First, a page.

Public Use of Defibrillators for Cardiac Arrest Saves More Lives Than CPR Alone
Sudden ]]>cardiac arrest]]> claims 350,000–450,000 lives per year in the United States alone, and is responsible for more than half of all deaths due to cardiovascular disease. Unfortunately, it remains difficult to identify patients who are at high risk―in fact, cardiac arrest is the first “symptom” of ]]>cardiovascular disease]]> in 50% of patients with the disease. As a result, 90% of cardiac arrests occur without warning and outside the hospital setting; and lacking hospital care, the survival rate averages from 1% to 5%.
Cardiac arrest refers to the moment when electrical impulses in the heart are no longer capable of generating an effective heartbeat. The most common electrical disturbance is called ventricular fibrillation , which, if left untreated, will result in brain death in just 4 to 6 minutes. However, cardiac arrest can be reversed in 80-90% of cases if CPR and defibrillation therapy are administered within the first few minutes. CPR consists of mouth-to-mouth breathing and chest compressions that keep the heart pumping and lungs oxygenating; defibrillation consists of an electric shock to the heart that essentially overrides the chaotic fibrillations allowing the heart to restore its own normal heart rhythm. While CPR is only helpful in stalling for time, it is defibrillation that ultimately saves the life of a cardiac arrest victim. Each minute that defibrillation is delayed reduces chance for recovery by at least 10%.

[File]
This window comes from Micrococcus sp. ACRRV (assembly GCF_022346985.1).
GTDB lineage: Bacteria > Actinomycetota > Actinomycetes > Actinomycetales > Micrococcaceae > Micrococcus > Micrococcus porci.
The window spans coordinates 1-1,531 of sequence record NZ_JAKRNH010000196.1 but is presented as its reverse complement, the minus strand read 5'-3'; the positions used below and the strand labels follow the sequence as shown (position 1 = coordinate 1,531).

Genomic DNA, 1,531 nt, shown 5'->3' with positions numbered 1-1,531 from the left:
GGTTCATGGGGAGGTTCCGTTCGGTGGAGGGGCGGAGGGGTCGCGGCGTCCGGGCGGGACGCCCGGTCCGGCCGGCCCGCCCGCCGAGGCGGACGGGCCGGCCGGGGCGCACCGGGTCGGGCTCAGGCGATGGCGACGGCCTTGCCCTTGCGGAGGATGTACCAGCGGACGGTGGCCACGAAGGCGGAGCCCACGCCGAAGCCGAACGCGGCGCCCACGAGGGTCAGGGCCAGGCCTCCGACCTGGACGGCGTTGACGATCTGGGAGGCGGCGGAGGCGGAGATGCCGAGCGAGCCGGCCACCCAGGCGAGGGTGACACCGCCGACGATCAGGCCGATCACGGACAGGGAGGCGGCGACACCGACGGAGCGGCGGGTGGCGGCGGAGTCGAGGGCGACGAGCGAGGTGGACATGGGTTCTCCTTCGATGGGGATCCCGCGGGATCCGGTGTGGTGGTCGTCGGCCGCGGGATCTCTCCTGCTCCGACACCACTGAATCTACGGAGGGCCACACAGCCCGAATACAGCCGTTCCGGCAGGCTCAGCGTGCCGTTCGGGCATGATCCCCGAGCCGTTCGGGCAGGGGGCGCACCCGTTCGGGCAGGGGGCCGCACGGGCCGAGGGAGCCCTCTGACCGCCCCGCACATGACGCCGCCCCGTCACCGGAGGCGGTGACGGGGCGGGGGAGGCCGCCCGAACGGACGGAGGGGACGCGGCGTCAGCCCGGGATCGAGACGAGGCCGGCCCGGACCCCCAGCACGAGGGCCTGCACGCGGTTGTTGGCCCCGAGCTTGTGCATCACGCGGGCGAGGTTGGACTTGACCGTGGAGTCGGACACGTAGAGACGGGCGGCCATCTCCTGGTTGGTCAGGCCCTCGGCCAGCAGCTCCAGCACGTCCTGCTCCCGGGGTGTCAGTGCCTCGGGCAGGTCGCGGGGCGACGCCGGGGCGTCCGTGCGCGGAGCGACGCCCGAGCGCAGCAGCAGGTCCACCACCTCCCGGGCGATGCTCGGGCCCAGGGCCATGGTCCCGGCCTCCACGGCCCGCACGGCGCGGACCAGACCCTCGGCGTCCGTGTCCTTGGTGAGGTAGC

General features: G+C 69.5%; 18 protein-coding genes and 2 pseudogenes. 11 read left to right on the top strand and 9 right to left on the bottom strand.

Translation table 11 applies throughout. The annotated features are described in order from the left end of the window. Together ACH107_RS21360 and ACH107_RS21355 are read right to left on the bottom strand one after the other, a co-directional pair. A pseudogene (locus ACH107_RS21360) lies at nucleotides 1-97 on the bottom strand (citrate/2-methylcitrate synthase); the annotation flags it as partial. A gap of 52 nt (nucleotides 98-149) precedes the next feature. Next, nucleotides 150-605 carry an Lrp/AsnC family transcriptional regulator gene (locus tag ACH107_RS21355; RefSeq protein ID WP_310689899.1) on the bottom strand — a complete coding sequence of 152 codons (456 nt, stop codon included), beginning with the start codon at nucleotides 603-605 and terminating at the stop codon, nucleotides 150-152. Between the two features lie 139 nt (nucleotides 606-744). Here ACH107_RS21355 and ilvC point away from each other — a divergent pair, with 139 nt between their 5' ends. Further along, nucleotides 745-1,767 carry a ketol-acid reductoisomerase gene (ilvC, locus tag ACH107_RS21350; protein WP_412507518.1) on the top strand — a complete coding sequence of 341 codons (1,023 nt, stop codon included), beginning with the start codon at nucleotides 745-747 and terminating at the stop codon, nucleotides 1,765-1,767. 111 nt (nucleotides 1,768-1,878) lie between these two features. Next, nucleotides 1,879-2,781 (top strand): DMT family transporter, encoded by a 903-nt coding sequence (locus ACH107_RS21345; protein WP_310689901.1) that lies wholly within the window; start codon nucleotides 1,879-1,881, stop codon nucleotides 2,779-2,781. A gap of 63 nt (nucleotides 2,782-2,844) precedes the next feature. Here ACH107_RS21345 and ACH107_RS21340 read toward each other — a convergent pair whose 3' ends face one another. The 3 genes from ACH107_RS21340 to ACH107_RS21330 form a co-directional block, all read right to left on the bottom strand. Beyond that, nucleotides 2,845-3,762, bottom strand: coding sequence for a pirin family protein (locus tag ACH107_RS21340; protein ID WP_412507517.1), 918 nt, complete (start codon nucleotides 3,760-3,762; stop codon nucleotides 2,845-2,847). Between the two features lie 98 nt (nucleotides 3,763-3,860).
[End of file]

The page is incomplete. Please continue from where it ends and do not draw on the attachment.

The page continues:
Considering the urgent circumstances of out-of-hospital cardiac arrest, the American Heart Association set forth a four-point “chain of survival” plan to guide community response to these events. The four priorities include early access to care, early initiation of cardiopulmonary resuscitation (CPR), rapid defibrillation, and early advanced cardiac life support.
Traditionally, emergency medical personnel have delivered “rapid defibrillation.” But new, portable devices known as Automatic External Defibrillators (AEDs) have become more widely available for use by members of the general public who are on the scene. These AEDs are designed specifically for the medically uneducated and they are lightweight, relatively inexpensive, require little maintenance, and facilitate use by automatically diagnosing heart rhythms to confirm cardiac arrest. In tests, sixth graders used them expertly after minimal training.
To determine how much public access to defibrillation can improve cardiac arrest survival rates, researchers compared the outcomes of arrests responded to by community volunteers trained in either CPR alone or CPR and defibrillation. Their results, published in the August 12, 2004 issue of the New England Journal of Medicine, showed that cardiac arrests treated by volunteers trained in both CPR and defibrillation were twice as likely to recover.
About the Study
Volunteers who sign up as cardiac arrest emergency responders are ordinarily trained to contact emergency medical services and administer CPR. Researchers behind this study, the Public Access Defibrillation (PAD) Trial, compared volunteers trained in this method to volunteers trained to use portable defibrillators (AEDs) as well.